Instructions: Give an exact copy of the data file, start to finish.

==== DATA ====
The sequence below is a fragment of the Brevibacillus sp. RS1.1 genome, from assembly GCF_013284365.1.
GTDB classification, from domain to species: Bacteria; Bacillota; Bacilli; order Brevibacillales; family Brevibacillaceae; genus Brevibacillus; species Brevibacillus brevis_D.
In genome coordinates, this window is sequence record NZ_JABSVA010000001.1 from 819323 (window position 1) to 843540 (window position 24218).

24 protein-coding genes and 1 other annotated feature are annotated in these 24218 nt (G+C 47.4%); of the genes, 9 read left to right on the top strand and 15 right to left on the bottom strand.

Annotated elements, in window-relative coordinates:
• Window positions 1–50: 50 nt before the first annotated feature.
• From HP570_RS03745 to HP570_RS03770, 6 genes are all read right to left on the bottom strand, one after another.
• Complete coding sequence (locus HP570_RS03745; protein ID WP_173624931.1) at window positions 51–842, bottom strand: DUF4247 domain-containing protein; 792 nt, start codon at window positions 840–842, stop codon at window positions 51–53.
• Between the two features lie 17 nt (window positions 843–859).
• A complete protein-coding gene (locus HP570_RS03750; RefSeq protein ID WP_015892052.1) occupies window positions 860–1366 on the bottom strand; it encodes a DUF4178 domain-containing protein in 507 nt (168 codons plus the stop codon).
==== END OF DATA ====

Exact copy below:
The sequence below is a fragment of the Brevibacillus sp. RS1.1 genome, from assembly GCF_013284365.1.
GTDB classification, from domain to species: Bacteria; Bacillota; Bacilli; order Brevibacillales; family Brevibacillaceae; genus Brevibacillus; species Brevibacillus brevis_D.
In genome coordinates, this window is sequence record NZ_JABSVA010000001.1 from 819323 (window position 1) to 843540 (window position 24218).

24 protein-coding genes and 1 other annotated feature are annotated in these 24218 nt (G+C 47.4%); of the genes, 9 read left to right on the top strand and 15 right to left on the bottom strand.

Annotated elements, in window-relative coordinates:
• Window positions 1–50: 50 nt before the first annotated feature.
• From HP570_RS03745 to HP570_RS03770, 6 genes are all read right to left on the bottom strand, one after another.
• Complete coding sequence (locus HP570_RS03745; protein ID WP_173624931.1) at window positions 51–842, bottom strand: DUF4247 domain-containing protein; 792 nt, start codon at window positions 840–842, stop codon at window positions 51–53.
• Between the two features lie 17 nt (window positions 843–859).
• A complete protein-coding gene (locus HP570_RS03750; RefSeq protein ID WP_015892052.1) occupies window positions 860–1366 on the bottom strand; it encodes a DUF4178 domain-containing protein in 507 nt (168 codons plus the stop codon).